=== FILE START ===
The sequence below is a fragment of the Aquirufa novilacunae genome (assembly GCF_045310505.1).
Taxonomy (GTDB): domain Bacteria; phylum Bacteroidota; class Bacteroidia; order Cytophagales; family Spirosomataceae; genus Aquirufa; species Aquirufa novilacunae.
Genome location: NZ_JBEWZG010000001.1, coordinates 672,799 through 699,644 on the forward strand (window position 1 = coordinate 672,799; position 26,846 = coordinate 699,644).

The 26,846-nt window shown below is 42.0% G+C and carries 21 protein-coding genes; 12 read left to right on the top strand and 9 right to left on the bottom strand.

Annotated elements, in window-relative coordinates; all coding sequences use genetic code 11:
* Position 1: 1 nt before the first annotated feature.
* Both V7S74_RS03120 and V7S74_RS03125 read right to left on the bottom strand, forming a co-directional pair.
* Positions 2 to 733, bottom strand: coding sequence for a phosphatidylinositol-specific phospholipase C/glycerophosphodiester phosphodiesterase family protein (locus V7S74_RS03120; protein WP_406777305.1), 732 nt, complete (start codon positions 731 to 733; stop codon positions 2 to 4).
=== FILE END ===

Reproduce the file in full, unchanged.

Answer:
The sequence below is a fragment of the Aquirufa novilacunae genome (assembly GCF_045310505.1).
Taxonomy (GTDB): domain Bacteria; phylum Bacteroidota; class Bacteroidia; order Cytophagales; family Spirosomataceae; genus Aquirufa; species Aquirufa novilacunae.
Genome location: NZ_JBEWZG010000001.1, coordinates 672,799 through 699,644 on the forward strand (window position 1 = coordinate 672,799; position 26,846 = coordinate 699,644).

The 26,846-nt window shown below is 42.0% G+C and carries 21 protein-coding genes; 12 read left to right on the top strand and 9 right to left on the bottom strand.

Annotated elements, in window-relative coordinates; all coding sequences use genetic code 11:
* Position 1: 1 nt before the first annotated feature.
* Both V7S74_RS03120 and V7S74_RS03125 read right to left on the bottom strand, forming a co-directional pair.
* Positions 2 to 733, bottom strand: coding sequence for a phosphatidylinositol-specific phospholipase C/glycerophosphodiester phosphodiesterase family protein (locus V7S74_RS03120; protein WP_406777305.1), 732 nt, complete (start codon positions 731 to 733; stop codon positions 2 to 4).